#LibraryofCongress; #ExploringEarlyAmericas; #archaeology; #neuroscience
Wasington, D.C., Aug 19 (Canadian-Media): Library of Congress (LOC) will present this fall a series of four gallery talks in the exhibit “Exploring the Early Americas," focusing on the everyday lives of the indigenous people of the ancient Americas and the newly developing connection between archaeology and neuroscience, media reports said.
Starting in September, lectures will be held monthly through December on Wednesdays from noon to 1 p.m. in the gallery of the exhibition on the second floor of the Library’s Thomas Jefferson Building, 10 First St. S.E. The talks are free and open to the public. The series will be presented by John Hessler, curator of the Jay I. Kislak Collection of Archaeology of the Early Americas.
Considering the limited information that has survived in the archaeological record, Hessler will look at the challenges of understanding the daily lives of the pre-Columbian peoples of the Taino, Inca, Nahua and the Maya.
Using artifacts from the collections of the Library of Congress, Hessler will discuss what utilitarian objects say about these cultures as they went about their daily routines, and highlight how these ancient people engaged both physically and mentally with the natural and social worlds they inhabited.
Hessler, who also is a university lecturer, teaching cognitive archaeology and neuroscience, will also discuss how our historical immersion in a world of objects has shaped our perceptions of living.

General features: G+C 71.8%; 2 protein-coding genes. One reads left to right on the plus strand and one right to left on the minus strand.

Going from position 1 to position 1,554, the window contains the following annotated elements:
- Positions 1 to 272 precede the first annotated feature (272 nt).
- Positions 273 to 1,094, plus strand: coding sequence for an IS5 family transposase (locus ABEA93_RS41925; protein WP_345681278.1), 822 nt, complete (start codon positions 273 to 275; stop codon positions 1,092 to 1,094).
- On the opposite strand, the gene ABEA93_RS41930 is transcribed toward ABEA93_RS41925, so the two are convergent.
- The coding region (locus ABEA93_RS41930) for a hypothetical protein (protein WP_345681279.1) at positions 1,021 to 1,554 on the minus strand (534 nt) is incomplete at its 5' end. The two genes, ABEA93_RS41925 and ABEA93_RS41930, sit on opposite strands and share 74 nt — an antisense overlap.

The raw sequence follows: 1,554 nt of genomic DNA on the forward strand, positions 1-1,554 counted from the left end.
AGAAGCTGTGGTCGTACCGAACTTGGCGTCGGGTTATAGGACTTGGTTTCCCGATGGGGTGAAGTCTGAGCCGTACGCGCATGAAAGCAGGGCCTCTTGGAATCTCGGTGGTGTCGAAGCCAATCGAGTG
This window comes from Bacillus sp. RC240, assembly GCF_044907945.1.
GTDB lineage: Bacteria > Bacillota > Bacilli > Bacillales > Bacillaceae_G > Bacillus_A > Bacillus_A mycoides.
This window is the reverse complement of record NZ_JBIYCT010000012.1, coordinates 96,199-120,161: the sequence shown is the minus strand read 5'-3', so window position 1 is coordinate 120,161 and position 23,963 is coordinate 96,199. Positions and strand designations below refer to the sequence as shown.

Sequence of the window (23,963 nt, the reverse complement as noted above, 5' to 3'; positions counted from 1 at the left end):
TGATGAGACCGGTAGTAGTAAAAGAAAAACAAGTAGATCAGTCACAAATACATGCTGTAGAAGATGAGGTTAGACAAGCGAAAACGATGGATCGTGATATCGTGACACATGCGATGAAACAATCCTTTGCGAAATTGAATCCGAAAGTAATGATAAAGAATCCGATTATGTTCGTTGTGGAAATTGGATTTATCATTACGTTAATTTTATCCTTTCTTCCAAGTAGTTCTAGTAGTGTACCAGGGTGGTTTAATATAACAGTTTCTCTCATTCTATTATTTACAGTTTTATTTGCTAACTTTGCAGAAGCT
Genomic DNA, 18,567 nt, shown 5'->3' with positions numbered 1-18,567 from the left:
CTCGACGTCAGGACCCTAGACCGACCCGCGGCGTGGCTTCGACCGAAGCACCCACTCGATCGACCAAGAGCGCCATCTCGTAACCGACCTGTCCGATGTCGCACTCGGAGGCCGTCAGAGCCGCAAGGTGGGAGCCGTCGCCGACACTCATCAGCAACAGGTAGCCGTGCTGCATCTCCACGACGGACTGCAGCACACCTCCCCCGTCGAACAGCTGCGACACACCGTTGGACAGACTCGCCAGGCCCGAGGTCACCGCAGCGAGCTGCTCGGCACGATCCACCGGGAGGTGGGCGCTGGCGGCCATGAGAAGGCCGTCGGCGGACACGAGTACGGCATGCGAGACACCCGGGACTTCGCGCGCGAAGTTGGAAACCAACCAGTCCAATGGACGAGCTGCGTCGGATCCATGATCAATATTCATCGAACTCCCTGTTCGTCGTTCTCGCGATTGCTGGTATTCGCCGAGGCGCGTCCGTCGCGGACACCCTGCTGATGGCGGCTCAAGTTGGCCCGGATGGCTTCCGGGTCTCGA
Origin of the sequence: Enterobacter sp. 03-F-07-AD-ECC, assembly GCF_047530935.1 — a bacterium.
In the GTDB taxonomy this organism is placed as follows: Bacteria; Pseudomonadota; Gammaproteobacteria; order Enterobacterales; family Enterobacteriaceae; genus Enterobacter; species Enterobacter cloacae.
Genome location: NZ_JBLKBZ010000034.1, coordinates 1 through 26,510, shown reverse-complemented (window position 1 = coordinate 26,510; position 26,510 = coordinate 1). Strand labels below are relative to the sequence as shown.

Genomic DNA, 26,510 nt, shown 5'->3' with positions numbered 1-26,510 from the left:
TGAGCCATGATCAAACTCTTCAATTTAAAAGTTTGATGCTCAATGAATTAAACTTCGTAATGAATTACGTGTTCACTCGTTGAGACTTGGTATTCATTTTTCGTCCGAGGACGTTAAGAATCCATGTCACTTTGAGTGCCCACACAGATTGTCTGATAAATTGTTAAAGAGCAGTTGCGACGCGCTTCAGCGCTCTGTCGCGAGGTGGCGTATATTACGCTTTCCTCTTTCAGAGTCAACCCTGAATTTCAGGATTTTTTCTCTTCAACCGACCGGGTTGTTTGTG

Additionally, he will expand on what the new research in neuroscience is telling us about how our day-to-day engagement with things deeply informs how we think and perceive the world around us.
Gallery Talks Schedule
Located in the Exploring the Americas Gallery on the second floor of the Library’s Thomas Jefferson Building at 1 p.m.
Of Stones and Feathers: Everyday Lives of the Inca
The Incas were originally a small tribe in the southern highlands of Peru. In less than a century, during the 1400s, they built one of the largest, most tightly controlled empires the world has ever known. Hessler will discuss select artifacts, from both the Inca and Wari cultures, focusing on the textiles in the collection and how they illuminate the daily lives of the people of South America before European contact.
First Contact: Everyday Lives of the Taíno
The Taíno were the most numerous indigenous people of the Caribbean at the time of first European contact. In the late 15th century, they were the principal inhabitants of most of Cuba, Trinidad, Jamaica, Hispaniola (which today is made up of Haiti and the Dominican Republic) and Puerto Rico. Hessler will discuss the Taíno’s complex religious, political and social systems, and how their arts inform what we know about their everyday lives.
The Feel of Jade: Everyday Lives of the Maya
The richest source of pre-Columbian historical information comes from the ancient Maya, who developed the most sophisticated writing system in the Americas. Hessler will discuss select artifacts on the Maya relationship with plants and how their complex system of ethnobotany illuminates their daily interaction with the jungle environment in which they lived.
Deciphering Nature: Everyday Lives of the Nahua
The Nahua, also known as the Aztecs, had a complex metaphysical system of thought that informed everyday activities like weaving, farming and food preparation. Hessler will discuss select artifacts in the collection that illuminate the philosophy of the Nahua and show how it entered into the symbolism found in domestic work and crafts.
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